However many pairs of socks you THINK you need...bring one more pair. When you switch socks at lunch...hang the used ones off your pack so they dry.

    Darn Tough socks are really good...especially the lifetime guarantee...

    Understand the worse blistering occurs when your feet get wet...from sweat or rain. Pay attention to steep down hills...Often your first "toe blisters" will occur here.

  6. #6

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    yes applying rubbing alcohol to your feet 2-3 times a day for a month before your thru-hike or hike in general will toughen your feet.

  7. #7

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    Get the book "Fixing your feet", for many answers.
    Preventing blisters is the only rational way to deal with them. Once you have them, you've got a problem.
    I think you are on the right track with bigger shoes (your feet swell during the day) and body glide.

  8. #8
    Registered User AO2134's Avatar
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    I generally don't take breaks when I hike. I usually don't stop for lunch. That being said, I recently found it to be very helpful to take 1-2 15 minute breaks to air out my feet, socks, and boots in warmer weather. It has done wonders for reducing blisters and some general foot pain.

    My feet swell a lot. More than normal. I bought 1 size larger to accommodate; however, most hikers suggest 0.5 size larger.

    I used to use liner religiously with heavy top sock. I still use them; however, I prefer now to use a single darn tough sock.

  9. #9
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    Quote Originally Posted by RockDoc View Post
    Get the book "Fixing your feet", for many answers.
    Preventing blisters is the only rational way to deal with them. Once you have them, you've got a problem.
    I think you are on the right track with bigger shoes (your feet swell during the day) and body glide.
    This. That has always been my approach. I do not carry much in the way of repair items for my feet. I spend all my foot time preventing foot problems. I have never had foot problems... until this year. Vermud changed my plans from the Long Trail to doing my remaining 18 of the NH 48. Foot problems can knock you off the trail. It is best to prevent them than try to deal with them.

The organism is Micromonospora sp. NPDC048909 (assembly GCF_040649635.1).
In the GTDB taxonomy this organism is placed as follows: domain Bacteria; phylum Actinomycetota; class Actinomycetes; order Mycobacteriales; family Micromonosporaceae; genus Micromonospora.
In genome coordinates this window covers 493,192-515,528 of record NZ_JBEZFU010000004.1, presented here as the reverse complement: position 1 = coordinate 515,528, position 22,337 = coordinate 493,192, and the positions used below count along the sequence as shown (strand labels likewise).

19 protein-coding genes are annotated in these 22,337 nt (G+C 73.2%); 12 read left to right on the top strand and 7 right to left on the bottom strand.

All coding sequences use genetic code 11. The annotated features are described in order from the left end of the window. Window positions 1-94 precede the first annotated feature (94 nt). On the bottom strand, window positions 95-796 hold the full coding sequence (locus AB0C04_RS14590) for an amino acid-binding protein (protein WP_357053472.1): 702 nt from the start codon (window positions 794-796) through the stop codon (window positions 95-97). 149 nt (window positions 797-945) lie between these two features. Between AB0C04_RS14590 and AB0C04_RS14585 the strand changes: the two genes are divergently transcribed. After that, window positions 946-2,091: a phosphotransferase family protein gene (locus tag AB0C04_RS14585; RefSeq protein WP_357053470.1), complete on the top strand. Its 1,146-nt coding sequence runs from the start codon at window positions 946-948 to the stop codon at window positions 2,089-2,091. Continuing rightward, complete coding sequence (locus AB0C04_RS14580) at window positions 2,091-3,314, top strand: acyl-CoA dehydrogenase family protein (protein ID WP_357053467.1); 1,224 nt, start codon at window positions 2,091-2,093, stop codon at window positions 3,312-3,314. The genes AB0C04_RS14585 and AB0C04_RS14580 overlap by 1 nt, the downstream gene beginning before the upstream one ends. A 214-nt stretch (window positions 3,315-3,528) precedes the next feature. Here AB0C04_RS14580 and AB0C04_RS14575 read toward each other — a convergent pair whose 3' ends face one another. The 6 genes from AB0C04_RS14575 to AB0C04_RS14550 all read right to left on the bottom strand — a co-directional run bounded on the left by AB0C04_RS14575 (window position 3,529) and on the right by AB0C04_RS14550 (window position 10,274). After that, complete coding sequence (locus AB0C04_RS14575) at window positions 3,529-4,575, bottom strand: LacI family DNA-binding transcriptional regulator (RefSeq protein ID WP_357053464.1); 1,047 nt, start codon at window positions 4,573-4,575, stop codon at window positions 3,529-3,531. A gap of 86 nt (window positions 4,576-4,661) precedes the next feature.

In the end, it's not the years in your life that count. It's the life in your years. - Abraham Lincoln

  10. #10

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    The best thing you can do is to do some long mile days in the shoes and socks and other paraphenalia that you think are best for you and see what happens. Use this experience to adjust your approach to longer hikes. Personally, I tend to get blisters forming when I exceed 12-15 miles a day before my feet toughen up (which usually takes 7-10 days on trail). If the blisters are small, I leave them alone. If they are big, I drain them. I find Leukotape to be the best "hot spot" pre-blister treatment for me. Liner socks help me a lot. I use Darn Tough outer socks and synthetic (summer) or merino wool (winter or summer) liners. Using an antiperspirant on your feet for a few days before you start will reduce sweating. If my feet are wet, they blister more. I like goretex socks (not goretex shoes) when hiking in rain or on really wet trails to reduce foot moisture. Have never tried rubbing alcohol or tea. I find that if I just keep hiking, the blisters become callus after a number of days and then I'm fine. YMMV.
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  11. #11

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    I would strongly discourage the alcohol trick... it's actually one of the things that wrecked Joey Camp's feet on his last PCT attempt.

    Walk barefoot on sidewalks a few times a week, just casually, don't need a pack or to go fast.

    Leukotape.

  12. #12
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    1) I prefer cycling chamois cream to body glide because it lasts longer and applies easier to foot/toe shapes. Body glide CREAM may work as well as chamois cream, I haven't compared it.
    2) Train with you pack weight and long hikes. Pack weight is huge in blister creation as is time on the trail (I don't get blisters until hiking over 10 miles and with a pack).
    3) Climber's tape is like athletic tape, except it's much stickier and doesn't ooze glue like leukotape does. It's fantastic.

  13. #13
    wanna be hiker trash
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    Good stuff. Thank you all for your sage advice. I am going to read Fixing Your Feet, and try some of the Green Superfeet inserts for now, and get out for some short shakedown hikes. I am close to the Water Gap, So I will preview some of trail close by for my prep. training.
    “Every path but your own is the path of fate. Keep on your own track, then.” Thoreau.

  14. #14
    Clueless Weekender Another Kevin's Avatar
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    I had a section hike early this Summer on a trail with truly horrible mud. I couldn't go even ten minutes without stepping in over my boot tops, and sometimes sank nearly to my knees. It was too beastly hot for gaiters, but they'd hardly have helped. They don't seal out standing water, so I'd still have wound up with socks absolutely full of mud. Even washing my socks several times a day - and I mean actually washing, in my cookpot with Dr Bronner's, and rinse in a bucket - they wound up full of grit, and of course were never dry. After three days of this, I had a horrible case of trench foot, and my toes looked like hamburger. (And I have my foot stuff pretty well tuned by now. I almost never get a blister.)